(2017) Drama (Strand) Sarah Adler, Tim Kalkhof, Roy Miller, Zohar Shtrauss, Sandra Sadeh, Stephanie Stremler, Eliezer Shimon, Iyad Msalma, Tagel Eliyahu, David Koren, Tamir Ben Yehuda, Sagi Shemesh, Gal Gonen. Directed by Ofir Raul Gralzer
The loss of a loved one is always devastating. Some find themselves having a hard time facing the fact that their loved one is gone. Others feel the need to wrap themselves in everything that reminds them of their late loved one, holding onto it before the memory fades. We all cope with grief differently.
Oren (Miller) is an Israeli businessman whose travels frequently take him to Berlin. His travels to Berlin frequently take him to a café run by Thomas (Kalkhof). It might be for the Black Forest Cake that Oren loves or the cinnamon cookies he takes home to his wife, but as it turns out the connection between the German and the Israeli goes far deeper.
When Oren doesn’t show up at the appointed time and Thomas’ texts and calls to his lover go unanswered, Thomas makes his way to Oren’s Berlin office and there discovers that Oren has been killed in an automobile accident. Gutted, Thomas decides to go to Jerusalem where he finds the café that is being started up by Oren’s wife Anat (Adler). Impulsively, Thomas asks for a job and Anat gives him one as a dishwasher.
However his skills as a baker become much more apparent to the horror of Anat’s brother Moti (Shtrauss) who is deeply distrustful of a gentile and a male one at that in the kitchen. He is concerned that the café’s kosher certification will be threatened. Meanwhile, Anat finds her bond with Thomas deepening, still having no idea of her employee’s relationship with her late husband. Her son Ital (Eliyahu) also begins to open up to Thomas. If the truth should come out, the two will be utterly destroyed.
This is a movie that doesn’t do what you expect it to – and that’s a good thing. I honestly never could figure out where Gralzer was going (he also co-wrote the script) and the choices he made were all good ones. There is a very melancholic air here, understandable considering the subject matter. There are times that Thomas’ actions seem almost creepy but as the movie progresses some sense can be made of them, largely thanks to a flashback late in the film. Still, Kalkhof has a brooding, gentle presence that draws the audience in. Adler is a bit more shrill, but she softens a bit as her character’s relationship with Thomas grows more romantic.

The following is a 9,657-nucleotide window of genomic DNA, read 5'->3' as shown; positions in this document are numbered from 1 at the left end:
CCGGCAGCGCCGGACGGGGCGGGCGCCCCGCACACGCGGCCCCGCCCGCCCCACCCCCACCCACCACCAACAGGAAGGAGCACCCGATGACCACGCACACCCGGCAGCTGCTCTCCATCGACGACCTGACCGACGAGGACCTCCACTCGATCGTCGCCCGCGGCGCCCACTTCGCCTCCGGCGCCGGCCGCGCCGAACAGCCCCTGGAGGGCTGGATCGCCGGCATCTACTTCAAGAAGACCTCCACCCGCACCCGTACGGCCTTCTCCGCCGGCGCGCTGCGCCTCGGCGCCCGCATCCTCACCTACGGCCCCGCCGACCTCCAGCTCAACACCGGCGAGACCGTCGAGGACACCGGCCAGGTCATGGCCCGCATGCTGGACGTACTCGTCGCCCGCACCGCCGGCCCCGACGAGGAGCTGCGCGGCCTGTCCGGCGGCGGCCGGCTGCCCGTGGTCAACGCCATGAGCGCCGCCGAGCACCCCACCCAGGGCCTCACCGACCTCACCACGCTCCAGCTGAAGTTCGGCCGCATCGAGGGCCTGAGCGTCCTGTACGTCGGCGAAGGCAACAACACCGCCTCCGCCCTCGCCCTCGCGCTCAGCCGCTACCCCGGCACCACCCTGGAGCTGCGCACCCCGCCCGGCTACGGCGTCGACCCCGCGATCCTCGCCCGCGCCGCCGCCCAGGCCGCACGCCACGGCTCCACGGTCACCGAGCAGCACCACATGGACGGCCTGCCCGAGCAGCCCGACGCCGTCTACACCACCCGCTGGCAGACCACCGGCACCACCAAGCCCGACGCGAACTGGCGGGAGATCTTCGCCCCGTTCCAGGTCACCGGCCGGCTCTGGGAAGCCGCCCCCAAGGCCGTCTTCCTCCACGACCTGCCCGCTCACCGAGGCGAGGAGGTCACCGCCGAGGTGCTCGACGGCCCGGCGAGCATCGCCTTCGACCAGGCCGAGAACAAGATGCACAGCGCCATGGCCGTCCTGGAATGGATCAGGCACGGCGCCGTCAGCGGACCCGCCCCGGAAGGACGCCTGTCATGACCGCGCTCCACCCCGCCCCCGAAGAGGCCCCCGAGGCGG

The movie takes it’s time getting where it’s going to which is fine with European audiences but not so much for American filmgoers who are notoriously impatient with slow-paced films. I found the unhurried pace to be actually somewhat soothing; it allows the viewer to process what’s happening. It also allows the filmmaker to linger over some shots of pastries and cakes that are just mouth-watering short of being food porn. My advice is to see this film in a theater that is within walking distance to a nice bakery. You’ll be hungry by the time this is done.
This is an impressive debut for Gralzer and there are few wrong steps taken here. The late-film flashback that explains some of what happened between Thomas and Oren probably should have occurred sooner in the film and the ending was a bit muddled but beyond that this is the kind of rainy day movie that will whet your appetite in more ways than one.
REASONS TO GO: You never know where the film is taking you. The cakes and cookies look incredibly appetizing.
REASONS TO STAY: The movie is a little slow-moving.
FAMILY VALUES: There is some sexual content and brief nudity.
TRIVIAL PURSUIT: This is the first full-length feature to be directed by Gralzer.
CRITICAL MASS: As of 6/6/18: Rotten Tomatoes: 100% positive reviews. Metacritic: No score yet.
COMPARISON SHOPPING: Carol
FINAL RATING: 7.5/10
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